Should a Taoiseach’s statements be factually true or merely emotionally satisfactory?

It seems that Enda Kenny is happy to let foreigners at the Vatican take the blame (Photo: PA)

Only two logical possibilities arise from the Irish government’s statement on the Vatican’s response to the Cloyne report, released Thursday evening. Either:

(a) The Taoiseach has evidence of the 2008 Vatican interference with the Irish inquiry he alleged last July – and he is withholding it; or

(b) The Taoiseach has no such evidence of interference and is covering up the embarrassing fact that he made a false statement in international diplomacy.

Either way, the Irish people – and Catholics worldwide – deserve straight answers, and not the sort of disregard for fact and truth that enabled widespread abuse to go undiscovered for so long in the first place.

The government statement on the Vatican’s response to the Cloyne report was published yesterday evening. It struck a conciliatory tone in places, but reiterated the government’s view that that the now infamous 1997 letter “from the then Apostolic Nuncio, Archbishop Storero, to the Irish Bishops, regardless of whether or not it was intended to do so, provided a pretext for some members of the clergy to evade full cooperation with the Irish civil authorities in regard to the abuse of minors.” This may well be true.

However, when it comes to the Taoiseach’s specific allegation that the Vatican interfered in an Irish enquiry three years ago, the statement only contains the extremely spurious line that “the comments made by the Taoiseach and other political leaders accurately reflect the public anger of the overwhelming majority of Irish people at the failure of the Catholic Church in Ireland and the Holy See to deal adequately with clerical child sexual abuse…” However, such emotional accuracy is hardly a proper substitute for factual accuracy.

Kenny’s speech most certainly did reflect widespread – and in many ways justified – public anger at the Church. However, the head of a government engaged in international diplomacy should not be acting as the leader of a therapy group. He should make statements based on fact, in the interests of his people and – in this case – most especially in the interests of the victims of child abuse.

Given that Kenny is extremely unlikely to hide evidence of any Vatican wrongdoing, the Taoiseach’s ongoing failure to substantiate his allegation forces us to conclude that, in all likelihood, he has no real evidence of the Vatican interference he so dramatically claimed last July. So, why did he make such a claim?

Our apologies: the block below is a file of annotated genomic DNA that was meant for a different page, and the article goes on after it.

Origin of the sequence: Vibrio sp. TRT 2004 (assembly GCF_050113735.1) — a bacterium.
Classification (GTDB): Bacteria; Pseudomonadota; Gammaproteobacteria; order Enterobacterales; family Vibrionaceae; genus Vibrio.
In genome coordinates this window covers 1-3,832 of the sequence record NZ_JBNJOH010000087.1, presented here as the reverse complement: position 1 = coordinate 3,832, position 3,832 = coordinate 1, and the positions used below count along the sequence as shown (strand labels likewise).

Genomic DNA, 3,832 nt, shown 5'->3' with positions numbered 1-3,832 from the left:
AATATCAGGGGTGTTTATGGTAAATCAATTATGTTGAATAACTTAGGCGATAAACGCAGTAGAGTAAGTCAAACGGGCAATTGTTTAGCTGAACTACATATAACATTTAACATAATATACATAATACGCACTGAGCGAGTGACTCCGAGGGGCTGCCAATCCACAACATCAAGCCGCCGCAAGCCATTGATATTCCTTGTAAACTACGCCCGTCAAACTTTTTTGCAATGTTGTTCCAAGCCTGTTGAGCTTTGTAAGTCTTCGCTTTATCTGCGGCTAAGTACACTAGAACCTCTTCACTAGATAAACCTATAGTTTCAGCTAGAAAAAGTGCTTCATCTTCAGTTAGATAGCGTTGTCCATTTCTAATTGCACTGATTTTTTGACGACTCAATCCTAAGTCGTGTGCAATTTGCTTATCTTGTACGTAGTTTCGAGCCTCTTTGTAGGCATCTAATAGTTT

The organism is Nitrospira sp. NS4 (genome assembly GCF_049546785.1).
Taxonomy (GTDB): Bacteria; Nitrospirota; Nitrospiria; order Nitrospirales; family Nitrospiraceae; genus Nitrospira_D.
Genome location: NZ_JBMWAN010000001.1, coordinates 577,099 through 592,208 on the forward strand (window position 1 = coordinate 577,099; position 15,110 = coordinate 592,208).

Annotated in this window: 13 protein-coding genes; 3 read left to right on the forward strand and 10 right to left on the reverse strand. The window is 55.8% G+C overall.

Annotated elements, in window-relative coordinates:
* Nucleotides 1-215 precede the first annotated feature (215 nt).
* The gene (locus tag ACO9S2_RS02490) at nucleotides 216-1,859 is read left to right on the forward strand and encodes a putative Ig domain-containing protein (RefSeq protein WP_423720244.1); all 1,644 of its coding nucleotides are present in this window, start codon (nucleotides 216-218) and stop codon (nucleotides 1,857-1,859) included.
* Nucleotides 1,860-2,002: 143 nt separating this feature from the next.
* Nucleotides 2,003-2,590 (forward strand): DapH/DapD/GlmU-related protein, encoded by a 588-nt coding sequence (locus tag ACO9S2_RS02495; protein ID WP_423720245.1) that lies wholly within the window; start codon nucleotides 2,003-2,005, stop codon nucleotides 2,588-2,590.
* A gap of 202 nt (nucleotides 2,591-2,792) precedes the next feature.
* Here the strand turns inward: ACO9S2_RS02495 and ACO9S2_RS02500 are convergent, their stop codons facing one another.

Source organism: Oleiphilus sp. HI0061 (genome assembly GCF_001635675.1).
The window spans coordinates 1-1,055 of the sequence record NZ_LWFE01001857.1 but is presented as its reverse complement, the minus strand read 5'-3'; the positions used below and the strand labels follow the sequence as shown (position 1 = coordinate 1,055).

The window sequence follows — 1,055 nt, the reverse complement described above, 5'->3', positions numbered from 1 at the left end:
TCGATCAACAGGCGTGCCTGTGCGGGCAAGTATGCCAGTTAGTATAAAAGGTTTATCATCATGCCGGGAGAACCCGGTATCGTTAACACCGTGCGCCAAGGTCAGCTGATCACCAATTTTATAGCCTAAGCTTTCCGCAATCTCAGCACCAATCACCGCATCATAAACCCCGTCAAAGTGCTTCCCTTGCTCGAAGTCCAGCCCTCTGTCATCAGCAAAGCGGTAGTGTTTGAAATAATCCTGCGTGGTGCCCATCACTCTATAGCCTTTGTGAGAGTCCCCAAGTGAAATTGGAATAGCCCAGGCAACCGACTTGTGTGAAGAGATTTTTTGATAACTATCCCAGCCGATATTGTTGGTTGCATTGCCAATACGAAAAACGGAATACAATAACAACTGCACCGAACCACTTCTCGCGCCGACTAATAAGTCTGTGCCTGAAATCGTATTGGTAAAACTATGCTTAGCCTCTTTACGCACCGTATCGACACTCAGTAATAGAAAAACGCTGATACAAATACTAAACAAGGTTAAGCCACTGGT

The Irish state, at all times when the abuse in question was perpetrated, had a free press, a police force, a judiciary and democratically elected politicians – of which Mr Kenny was one since 1975. Ireland even had an army, if it came to it. In reality, there was little to stop the Irish state from protecting its children, except a bizarre prevailing attitude that meant sexual crimes by clergy were utterly unthinkable to most people – and therefore became unsayable too. That, and the actions of some bishops, police and others amounted to a horrendous cover-up in officialdom and in the Church.

The state had the ultimate responsibility for supervising schools. It had a responsibility for looking after its citizens. It failed. And not just as regards Catholic schools, but Protestant ones too – and it continues to fail children in civil society to this day, as very recent reports have shown.

This should not be allowed to distract from the Church’s failures, and the terrible crimes that were committed by some of its clergy. The failures of Church and state are closely related, in fact, as one of the reasons for the state’s failure was the refusal of some bishops (and police) to act effectively on claims of abuse. In the cases of some bishops this cover-up amounted to outright deception and the perversion of justice. Such crimes should be revealed, proven and punished.

Yet likewise, the Irish state should not be allowed to make apparently false accusations against the Vatican to distract from its own failings. The Taoiseach should not be allowed to get away with piling further untruths upon decades of deception and cover up. In the alternative, if what he said is true – and he has evidence for it – the Vatican should not get away with any alleged interference in 2008.

In all likelihood, it appears that the Taoiseach or his speechwriters made an error and Kenny is now too proud to admit it. Additionally, he feels under no political or media pressure to clarify his accusation, as everyone is happy to leave the blame rest with the foreigners in the Vatican. Kenny’s apparent error should be admitted, as truth-telling is precisely the objective of these inquiries into child abuse – with the ultimate aim of making sure similar crimes never happen again on such a scale.

Concern for the truth should be paramount. Out of all of this, surely one lesson has been learned: lies, half-truths and emotionally satisfactory versions of the truth are the cause of decades of cover-up – they will not be the solution to it.